Both Leftover Salmon and Breckenridge Brewery are celebrating their 25th anniversaries this year. In honor of their silver anniversary, they will be teaming up to release a ‘Silver Salmon‘ India Pale Style Lager, which will be debuted at the brewery’s annual Hootenanny on June 18th at the newly opened 12-acre brewery campus in Littleton, CO.The Hootenanny will feature performances from Leftover Salmon, Anders Osborne, Zach Deputy, and MilkDrive, who will all play on the main stage. The second stage will feature local and regional bands. Those attending the event will be the first to sample the Silver Salmon commemorative beer, which will be released in the fall in special 22-oz. bottles along with a free 25-song live album (via a special download code) from Leftover Salmon at select stores across the country.Purchase tickets to the event HERE.
Returning for their 15th straight year, the fine folks of Northwest String Summit have announced a kick-ass lineup for their 2016 festivities. Taking place in Horning’s Hideout in North Plains, OR from July 14-17, the festival will host three nights of Yonder Mountain String Band, as well as Greensky Bluegrass (x2), Railroad Earth, Leftover Salmon (x2), The Infamous Stringdusters (x2) and so many more!The full lineup includes Keller Williams with More Than A Little, Keller Williams’ Grateful Gospel, Steep Canyon Rangers, Fruition (x2), Shook Twins (x2), Brothers Comatose, Polyrhythmics, Danny Barnes (x2), Billy Strings (x2), Ben Sollee (x2), Wood & Wire (x2), Taarka, Cabinet (x2), Horseshoes & Hand Grenades, Rabbit Wilde, Lowest Pair and John Craigie.Watch A Magical Bluegrass Wedding At Northwest String SummitThe festival has also promised to announce additional performers and workshops in the near future! For more information, head to the official website. Full lineup card can be viewed below:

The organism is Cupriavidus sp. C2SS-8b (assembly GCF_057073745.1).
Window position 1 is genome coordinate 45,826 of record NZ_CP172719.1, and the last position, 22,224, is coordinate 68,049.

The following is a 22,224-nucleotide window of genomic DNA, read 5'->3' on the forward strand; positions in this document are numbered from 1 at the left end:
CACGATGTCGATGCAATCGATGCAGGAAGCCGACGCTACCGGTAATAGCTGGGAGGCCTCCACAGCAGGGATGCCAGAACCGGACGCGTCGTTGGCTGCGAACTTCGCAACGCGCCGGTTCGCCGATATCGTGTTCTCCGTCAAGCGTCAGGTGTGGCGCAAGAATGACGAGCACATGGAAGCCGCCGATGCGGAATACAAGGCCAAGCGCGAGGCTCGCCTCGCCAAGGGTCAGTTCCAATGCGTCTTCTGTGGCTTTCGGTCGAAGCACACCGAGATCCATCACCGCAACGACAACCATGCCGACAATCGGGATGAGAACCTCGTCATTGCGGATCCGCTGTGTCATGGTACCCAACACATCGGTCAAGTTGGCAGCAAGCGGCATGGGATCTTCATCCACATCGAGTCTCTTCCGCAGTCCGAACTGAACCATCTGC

A new twist in the case of a Mississippi city councilman who wanted to push for changing EMS service providers after an EMS crew staged for their own safety while waiting at the scene of an incident, the county who actually manages the contract with AMR says they are pleased with the service, want EMS providers to act safely and says no change is coming. Watch the video for the latest report.Jackson Councilman Kenneth Stokes is upset that a shooting victim had to wait over twenty minutes before help arrived last Friday. Stokes stated that even though the police had not yet secured the scene, the ambulance company should have taken the risk and gotten to the victim quicker. AMR has explained that staging for safety is their standard policy — as it is for more departments nationwide. Jerry Johnston, president of the National Association of Emergency Medical Technicians, also reinforced AMR’s safety policy.The incident has caused outrage nationwide where EMS providers have sounded off in overwhelming support of the crew’s actions, flooding message boards and Facebook pages discussing the topic, including JEMS and posts on JEMS.com. They’ve also filled local media comment boards and the local council’s phone lines and e-mail addresses with the same.Related CoverageCouncilman Calls For AMR Policy ChangeVideo: Councilman Responds to Safety CommentsFirst Report: Councilman Suggests Ambulance Crew Ignore Safety Ambulance Driver Files Blog: Jackson, MS City Councilman Kenneth Stokes …